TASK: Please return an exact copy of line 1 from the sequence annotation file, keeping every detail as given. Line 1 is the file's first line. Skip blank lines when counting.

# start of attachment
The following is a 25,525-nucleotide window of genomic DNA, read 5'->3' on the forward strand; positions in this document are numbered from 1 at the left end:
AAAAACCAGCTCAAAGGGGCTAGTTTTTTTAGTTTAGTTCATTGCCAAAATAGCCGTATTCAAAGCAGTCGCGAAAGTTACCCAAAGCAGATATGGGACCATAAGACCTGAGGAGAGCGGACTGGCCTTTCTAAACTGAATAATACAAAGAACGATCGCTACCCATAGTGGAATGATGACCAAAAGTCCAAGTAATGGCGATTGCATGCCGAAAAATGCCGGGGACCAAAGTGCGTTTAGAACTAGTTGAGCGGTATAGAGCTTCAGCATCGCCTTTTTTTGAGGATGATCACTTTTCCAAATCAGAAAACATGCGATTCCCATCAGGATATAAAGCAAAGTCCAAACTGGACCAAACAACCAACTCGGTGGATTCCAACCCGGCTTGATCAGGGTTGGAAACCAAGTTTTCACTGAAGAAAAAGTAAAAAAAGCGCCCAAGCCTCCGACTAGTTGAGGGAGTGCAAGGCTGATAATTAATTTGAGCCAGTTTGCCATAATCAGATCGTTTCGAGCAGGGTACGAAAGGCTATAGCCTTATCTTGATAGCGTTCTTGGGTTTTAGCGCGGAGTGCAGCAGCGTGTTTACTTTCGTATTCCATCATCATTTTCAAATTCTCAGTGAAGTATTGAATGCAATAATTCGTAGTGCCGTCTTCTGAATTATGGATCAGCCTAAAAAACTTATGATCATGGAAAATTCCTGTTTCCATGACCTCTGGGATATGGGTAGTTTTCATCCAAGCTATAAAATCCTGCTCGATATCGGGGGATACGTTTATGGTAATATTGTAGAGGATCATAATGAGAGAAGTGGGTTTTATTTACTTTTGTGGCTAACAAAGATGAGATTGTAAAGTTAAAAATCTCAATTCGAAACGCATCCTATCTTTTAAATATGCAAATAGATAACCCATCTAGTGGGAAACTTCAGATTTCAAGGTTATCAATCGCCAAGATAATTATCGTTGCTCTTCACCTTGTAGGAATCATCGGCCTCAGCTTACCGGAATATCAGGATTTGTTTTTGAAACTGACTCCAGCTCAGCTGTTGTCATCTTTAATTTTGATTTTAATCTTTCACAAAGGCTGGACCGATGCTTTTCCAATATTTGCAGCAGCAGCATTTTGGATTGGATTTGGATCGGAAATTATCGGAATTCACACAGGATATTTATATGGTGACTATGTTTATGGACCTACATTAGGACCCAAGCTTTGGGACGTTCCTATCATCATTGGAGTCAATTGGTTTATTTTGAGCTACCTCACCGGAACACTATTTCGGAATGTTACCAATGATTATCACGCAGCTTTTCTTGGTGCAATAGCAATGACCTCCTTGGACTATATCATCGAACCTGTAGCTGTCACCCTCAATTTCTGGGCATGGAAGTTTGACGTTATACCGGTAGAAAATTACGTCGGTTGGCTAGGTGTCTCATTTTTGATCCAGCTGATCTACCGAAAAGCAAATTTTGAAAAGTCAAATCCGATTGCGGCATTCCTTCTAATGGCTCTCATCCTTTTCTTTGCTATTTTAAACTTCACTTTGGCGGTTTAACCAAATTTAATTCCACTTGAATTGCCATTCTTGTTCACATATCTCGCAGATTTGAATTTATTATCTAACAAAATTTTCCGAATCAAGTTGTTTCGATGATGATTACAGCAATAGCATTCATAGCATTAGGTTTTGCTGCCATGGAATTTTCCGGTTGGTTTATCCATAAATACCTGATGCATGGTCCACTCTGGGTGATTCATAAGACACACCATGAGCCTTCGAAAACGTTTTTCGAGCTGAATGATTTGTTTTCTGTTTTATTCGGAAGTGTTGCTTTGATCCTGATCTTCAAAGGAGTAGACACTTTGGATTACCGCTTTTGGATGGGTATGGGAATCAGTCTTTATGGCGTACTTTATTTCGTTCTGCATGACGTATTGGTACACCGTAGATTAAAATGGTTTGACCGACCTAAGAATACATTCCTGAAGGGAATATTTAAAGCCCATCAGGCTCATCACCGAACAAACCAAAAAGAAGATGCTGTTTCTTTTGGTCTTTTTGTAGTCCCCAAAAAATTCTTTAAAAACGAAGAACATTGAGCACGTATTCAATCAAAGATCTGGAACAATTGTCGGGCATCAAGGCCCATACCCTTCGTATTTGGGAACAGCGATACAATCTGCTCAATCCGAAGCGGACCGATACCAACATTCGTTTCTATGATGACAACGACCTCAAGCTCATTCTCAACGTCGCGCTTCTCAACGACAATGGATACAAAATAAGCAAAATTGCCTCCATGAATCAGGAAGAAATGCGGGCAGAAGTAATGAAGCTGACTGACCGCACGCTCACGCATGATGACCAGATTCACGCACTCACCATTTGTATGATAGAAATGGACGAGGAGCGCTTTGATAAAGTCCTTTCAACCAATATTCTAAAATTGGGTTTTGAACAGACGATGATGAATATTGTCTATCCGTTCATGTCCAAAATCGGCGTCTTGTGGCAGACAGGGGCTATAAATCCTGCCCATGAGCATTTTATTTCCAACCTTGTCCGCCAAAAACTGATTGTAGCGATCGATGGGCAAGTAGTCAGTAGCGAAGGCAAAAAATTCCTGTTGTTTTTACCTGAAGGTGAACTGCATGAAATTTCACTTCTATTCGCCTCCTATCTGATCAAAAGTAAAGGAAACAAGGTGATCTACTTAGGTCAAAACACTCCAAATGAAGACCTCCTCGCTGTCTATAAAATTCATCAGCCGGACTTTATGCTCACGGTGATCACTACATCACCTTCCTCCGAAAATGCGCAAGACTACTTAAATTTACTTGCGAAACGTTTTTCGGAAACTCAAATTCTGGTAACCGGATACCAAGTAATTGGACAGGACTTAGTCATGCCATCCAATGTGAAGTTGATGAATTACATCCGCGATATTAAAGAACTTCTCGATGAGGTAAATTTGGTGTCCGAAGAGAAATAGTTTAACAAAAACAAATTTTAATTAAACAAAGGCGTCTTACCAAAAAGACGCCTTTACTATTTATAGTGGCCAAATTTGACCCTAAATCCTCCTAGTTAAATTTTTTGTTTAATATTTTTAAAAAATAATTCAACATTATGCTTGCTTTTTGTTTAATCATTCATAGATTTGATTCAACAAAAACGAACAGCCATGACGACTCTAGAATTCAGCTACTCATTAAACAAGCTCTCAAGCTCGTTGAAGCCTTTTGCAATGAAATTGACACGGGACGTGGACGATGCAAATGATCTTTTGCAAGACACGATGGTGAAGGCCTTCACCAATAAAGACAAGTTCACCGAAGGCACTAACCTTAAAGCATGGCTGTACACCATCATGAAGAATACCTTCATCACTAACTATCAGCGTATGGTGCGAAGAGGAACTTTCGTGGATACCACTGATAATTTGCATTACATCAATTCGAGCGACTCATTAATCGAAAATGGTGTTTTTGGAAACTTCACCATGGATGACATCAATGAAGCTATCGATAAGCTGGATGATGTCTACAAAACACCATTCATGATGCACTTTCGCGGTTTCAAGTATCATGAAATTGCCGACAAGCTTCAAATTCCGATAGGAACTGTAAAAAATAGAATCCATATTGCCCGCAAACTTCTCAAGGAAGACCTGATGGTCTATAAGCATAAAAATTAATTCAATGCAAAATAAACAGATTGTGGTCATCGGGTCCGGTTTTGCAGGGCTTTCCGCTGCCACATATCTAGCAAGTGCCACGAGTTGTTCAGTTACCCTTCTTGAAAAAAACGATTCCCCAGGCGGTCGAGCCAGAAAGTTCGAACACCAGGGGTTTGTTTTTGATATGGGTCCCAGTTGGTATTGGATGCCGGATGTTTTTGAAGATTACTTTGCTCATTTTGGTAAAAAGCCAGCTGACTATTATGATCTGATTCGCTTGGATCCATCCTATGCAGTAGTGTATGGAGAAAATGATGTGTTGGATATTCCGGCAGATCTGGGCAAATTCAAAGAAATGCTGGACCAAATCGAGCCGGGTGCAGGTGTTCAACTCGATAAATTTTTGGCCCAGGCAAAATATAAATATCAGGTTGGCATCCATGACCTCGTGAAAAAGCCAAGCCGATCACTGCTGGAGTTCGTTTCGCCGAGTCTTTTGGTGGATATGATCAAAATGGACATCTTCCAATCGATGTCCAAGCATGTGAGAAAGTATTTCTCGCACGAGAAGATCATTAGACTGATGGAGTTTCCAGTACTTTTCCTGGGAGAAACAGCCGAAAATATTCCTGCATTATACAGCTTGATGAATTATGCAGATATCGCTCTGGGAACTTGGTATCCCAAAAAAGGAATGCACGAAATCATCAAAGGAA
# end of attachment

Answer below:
The following is a 25,525-nucleotide window of genomic DNA, read 5'->3' on the forward strand; positions in this document are numbered from 1 at the left end: